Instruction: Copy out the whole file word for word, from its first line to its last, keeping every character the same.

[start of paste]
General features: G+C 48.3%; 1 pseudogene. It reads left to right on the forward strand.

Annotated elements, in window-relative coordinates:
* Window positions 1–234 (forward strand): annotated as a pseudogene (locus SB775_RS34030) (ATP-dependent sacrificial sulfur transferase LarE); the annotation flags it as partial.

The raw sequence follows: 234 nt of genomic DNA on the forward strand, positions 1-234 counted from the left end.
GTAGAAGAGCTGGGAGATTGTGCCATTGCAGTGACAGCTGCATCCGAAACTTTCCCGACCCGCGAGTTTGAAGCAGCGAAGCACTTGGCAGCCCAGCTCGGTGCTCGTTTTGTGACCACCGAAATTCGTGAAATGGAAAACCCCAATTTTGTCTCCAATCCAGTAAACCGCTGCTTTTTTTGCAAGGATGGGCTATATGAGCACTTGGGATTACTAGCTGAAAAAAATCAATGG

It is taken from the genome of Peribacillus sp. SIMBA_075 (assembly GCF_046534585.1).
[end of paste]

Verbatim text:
General features: G+C 48.3%; 1 pseudogene. It reads left to right on the forward strand.

Annotated elements, in window-relative coordinates:
* Window positions 1–234 (forward strand): annotated as a pseudogene (locus SB775_RS34030) (ATP-dependent sacrificial sulfur transferase LarE); the annotation flags it as partial.

The raw sequence follows: 234 nt of genomic DNA on the forward strand, positions 1-234 counted from the left end.
GTAGAAGAGCTGGGAGATTGTGCCATTGCAGTGACAGCTGCATCCGAAACTTTCCCGACCCGCGAGTTTGAAGCAGCGAAGCACTTGGCAGCCCAGCTCGGTGCTCGTTTTGTGACCACCGAAATTCGTGAAATGGAAAACCCCAATTTTGTCTCCAATCCAGTAAACCGCTGCTTTTTTTGCAAGGATGGGCTATATGAGCACTTGGGATTACTAGCTGAAAAAAATCAATGG

It is taken from the genome of Peribacillus sp. SIMBA_075 (assembly GCF_046534585.1).